Many new routers these days come with the option to choose to connect to one of two frequency bands. These are the 2.4GHz frequency band and the 5GHz frequency band.
Both frequencies have their pros and cons and armed with a little knowledge about what each band is, your network can be set up to make your internet browsing and wifi network as fast as possible.
This article will take a look at the two networks and let you know what each network does, what the real differences are, and how you should go about using them.
What is 2.4GHz Wi-Fi?
The 2.4GHz band uses the 2.4GHz spectrum to transmit and receive data. It has a good coverage range and it can deal with physical obstructions such as walls and furniture relatively well.
The main problem is that the 2.4GHz frequency can get crowded due to the large amount of devices that use the same range. This can include everything from the routers belonging to other people in your building to non-wifi devices like cordless phones and baby monitors.
Most early wifi standards used the 2.4GHz frequency band to transmit their signals and as such it is currently the most common wifi band. Even the latest 802.11ac routers that offer the fastest 5GHz network connections will be dual-band and also offer a 802.11n network on the 2.4GHz spectrum (.11n can also use 5GHz if available on that router).
2.4GHz wifi offers a total of 14 different channels of which 1, 6 and 11 are the most frequently used as they don’t overlap with other channels (we highly recommend you only use channels: 1, 6 & 11 - using other channels may bring wifi issues for you and your neighbors!).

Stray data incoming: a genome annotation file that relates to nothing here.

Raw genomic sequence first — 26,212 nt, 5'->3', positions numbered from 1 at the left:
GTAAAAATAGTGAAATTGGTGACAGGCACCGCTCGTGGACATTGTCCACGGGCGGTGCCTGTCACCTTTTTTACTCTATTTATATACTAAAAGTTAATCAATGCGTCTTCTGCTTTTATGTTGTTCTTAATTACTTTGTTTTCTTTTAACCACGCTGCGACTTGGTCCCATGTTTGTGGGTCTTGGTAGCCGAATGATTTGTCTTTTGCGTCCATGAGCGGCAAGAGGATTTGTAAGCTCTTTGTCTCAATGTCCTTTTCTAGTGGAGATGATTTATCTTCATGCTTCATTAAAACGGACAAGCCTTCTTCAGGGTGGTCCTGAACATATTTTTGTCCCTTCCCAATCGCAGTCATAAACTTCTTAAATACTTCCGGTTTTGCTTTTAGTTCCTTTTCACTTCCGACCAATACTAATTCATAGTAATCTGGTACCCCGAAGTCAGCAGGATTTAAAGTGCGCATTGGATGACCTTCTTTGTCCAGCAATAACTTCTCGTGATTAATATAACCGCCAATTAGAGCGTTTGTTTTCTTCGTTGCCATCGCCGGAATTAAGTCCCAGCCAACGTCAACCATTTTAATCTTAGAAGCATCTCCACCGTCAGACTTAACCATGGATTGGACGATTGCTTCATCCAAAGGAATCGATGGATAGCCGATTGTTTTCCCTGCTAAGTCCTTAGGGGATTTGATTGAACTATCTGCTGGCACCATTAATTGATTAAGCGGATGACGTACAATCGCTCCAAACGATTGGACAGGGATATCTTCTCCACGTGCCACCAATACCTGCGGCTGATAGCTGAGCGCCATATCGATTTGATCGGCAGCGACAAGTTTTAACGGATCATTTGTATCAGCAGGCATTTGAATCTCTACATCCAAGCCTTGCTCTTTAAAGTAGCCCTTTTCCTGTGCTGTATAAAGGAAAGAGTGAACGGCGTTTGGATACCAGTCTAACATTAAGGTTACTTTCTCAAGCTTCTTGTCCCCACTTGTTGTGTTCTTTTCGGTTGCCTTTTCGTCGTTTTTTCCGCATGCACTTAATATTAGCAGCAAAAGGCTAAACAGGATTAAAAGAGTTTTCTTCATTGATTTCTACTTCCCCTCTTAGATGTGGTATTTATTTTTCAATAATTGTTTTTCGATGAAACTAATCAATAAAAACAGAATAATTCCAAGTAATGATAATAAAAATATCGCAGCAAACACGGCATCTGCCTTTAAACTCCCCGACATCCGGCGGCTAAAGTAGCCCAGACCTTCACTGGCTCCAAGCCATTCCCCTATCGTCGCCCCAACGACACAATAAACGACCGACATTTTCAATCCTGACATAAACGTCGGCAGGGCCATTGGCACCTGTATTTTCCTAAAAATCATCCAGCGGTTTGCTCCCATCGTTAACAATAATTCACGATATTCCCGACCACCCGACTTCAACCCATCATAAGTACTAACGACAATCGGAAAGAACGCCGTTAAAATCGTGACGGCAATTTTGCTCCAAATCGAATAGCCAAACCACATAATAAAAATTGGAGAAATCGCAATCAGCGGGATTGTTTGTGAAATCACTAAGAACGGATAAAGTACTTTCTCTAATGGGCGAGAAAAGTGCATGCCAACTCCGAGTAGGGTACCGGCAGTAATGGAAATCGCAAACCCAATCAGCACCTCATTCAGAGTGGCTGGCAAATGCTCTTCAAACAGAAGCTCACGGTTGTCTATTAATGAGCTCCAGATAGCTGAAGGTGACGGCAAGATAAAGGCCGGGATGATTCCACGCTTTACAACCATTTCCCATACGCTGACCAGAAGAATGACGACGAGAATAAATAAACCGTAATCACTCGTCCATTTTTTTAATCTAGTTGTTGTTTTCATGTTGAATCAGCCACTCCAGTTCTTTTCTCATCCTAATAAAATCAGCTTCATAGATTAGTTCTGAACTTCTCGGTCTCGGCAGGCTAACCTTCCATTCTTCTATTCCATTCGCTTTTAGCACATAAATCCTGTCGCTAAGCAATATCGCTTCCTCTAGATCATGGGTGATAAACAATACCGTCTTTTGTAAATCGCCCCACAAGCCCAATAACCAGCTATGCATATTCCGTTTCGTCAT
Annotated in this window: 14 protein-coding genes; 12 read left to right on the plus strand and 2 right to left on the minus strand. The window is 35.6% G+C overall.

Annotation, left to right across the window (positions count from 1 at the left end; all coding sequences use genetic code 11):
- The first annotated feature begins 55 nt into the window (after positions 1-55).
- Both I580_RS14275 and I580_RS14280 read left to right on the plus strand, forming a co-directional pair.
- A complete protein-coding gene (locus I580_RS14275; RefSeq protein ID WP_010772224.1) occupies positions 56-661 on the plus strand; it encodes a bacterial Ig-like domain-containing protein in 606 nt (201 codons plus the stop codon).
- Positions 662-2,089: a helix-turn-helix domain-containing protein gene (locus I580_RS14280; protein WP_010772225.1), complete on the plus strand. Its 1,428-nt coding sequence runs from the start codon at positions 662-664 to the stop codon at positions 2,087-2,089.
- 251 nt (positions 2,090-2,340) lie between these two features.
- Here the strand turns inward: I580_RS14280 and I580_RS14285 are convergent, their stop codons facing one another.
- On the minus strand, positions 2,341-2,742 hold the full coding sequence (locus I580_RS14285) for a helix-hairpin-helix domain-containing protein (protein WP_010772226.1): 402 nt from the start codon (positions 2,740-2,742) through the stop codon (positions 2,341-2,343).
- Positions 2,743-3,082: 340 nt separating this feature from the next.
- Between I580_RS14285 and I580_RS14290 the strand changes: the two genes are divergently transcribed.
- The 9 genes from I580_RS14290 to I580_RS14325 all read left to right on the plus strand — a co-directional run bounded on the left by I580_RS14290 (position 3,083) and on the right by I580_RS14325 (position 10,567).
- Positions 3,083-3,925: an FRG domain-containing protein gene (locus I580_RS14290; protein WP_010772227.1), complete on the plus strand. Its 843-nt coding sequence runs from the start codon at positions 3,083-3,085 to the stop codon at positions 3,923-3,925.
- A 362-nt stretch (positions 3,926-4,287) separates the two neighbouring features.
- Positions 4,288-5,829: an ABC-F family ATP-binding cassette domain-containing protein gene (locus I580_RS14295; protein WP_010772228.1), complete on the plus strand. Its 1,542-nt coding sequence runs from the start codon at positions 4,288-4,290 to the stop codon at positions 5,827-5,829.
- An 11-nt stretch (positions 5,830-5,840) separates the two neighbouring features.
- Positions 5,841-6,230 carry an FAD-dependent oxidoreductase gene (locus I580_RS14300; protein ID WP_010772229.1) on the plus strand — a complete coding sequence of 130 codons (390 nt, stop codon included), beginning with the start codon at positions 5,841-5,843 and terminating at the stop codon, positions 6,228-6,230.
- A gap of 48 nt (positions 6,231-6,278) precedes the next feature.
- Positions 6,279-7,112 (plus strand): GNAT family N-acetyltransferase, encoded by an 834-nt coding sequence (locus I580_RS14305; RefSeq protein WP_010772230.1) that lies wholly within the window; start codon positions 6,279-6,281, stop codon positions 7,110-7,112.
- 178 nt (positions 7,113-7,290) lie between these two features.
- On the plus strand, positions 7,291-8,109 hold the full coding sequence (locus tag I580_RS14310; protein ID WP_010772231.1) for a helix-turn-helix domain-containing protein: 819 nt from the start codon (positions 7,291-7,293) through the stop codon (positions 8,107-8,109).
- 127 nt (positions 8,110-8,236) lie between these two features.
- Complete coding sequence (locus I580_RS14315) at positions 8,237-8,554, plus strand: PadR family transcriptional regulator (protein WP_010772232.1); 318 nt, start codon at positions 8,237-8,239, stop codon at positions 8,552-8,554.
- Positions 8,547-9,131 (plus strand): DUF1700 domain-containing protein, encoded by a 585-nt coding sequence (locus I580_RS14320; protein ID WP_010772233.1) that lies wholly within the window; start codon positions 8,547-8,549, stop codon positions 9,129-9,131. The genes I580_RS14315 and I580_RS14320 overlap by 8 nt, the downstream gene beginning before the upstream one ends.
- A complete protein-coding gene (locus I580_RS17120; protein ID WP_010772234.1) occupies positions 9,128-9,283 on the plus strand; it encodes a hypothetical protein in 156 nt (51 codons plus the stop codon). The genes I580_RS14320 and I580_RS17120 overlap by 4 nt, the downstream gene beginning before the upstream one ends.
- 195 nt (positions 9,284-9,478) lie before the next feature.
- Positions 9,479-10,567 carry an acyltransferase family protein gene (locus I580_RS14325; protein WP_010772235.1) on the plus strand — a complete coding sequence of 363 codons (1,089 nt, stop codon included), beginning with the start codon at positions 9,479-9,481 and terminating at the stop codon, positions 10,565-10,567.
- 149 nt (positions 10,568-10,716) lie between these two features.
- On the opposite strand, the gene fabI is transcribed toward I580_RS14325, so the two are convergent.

However, as 2.4GHz wifi is so congested, it can be a good idea to analyze the channels in your area and see which channels are the least congested. This can allow you to get the best possible connection.
You can use a free analyzer tool like this one from NetSurveyor to analyze your network and find out which channels are best for you.
Some routers can 'auto-detect' the least congested channel, but this isn't always reliable. Neither a wifi analyzer nor a router can tell you if non-wifi devices are congesting a channel. You would need a spectrum analyzer for this, and they don't come cheap!
What is 5GHz Wifi?
The 5GHz band uses the 5GHz spectrum to transmit data. It allows data to be transferred at a faster speed although it doesn't have as much range (as 2.4GHz) and physical barriers can be more of a problem - 2.4GHz can penetrate walls better.
Both the 802.11n and the 802.11ac wireless standard provide support for 5GHz wifi. As well as the really old .11a, but it's highly unlikely any of you are using this!
5GHz wifi is perfect for uses that require high data speeds such as streaming HD video.
Is 5GHz Wifi better than 2.4GHz?
Whether 5GHz is better than 2.4GHz will depend on what exactly you need to use your wifi for, and also, where exactly you will be using it. The main differences come down to range, speed, and congestion.
If you simply compare the speeds available on the two bands then 5GHz is the clear winner. It can transmit higher amounts of data and as such is well suited for the types of applications used on higher end devices such as tablets, laptops, and PCs. This is because these devices often need to transmit a lot of data for local storage video streaming and file sharing.
The latest wireless standard 802.11ac uses the 5.GHz band precisely because it can transmit higher amounts of data per second.
2.4GHz on the other hand is slower but should still be good enough for most things when it comes to browsing the web. Unless you need to share huge files fast, or stream HD/4k videos on a local network, 2.4GHz should be fine for you!
While the 2.4GHz network isn’t able to transmit data as quickly as the 5GHz network, it does have its uses. For example, the 2.4GHz wireless has a much longer range than 5GHz wireless.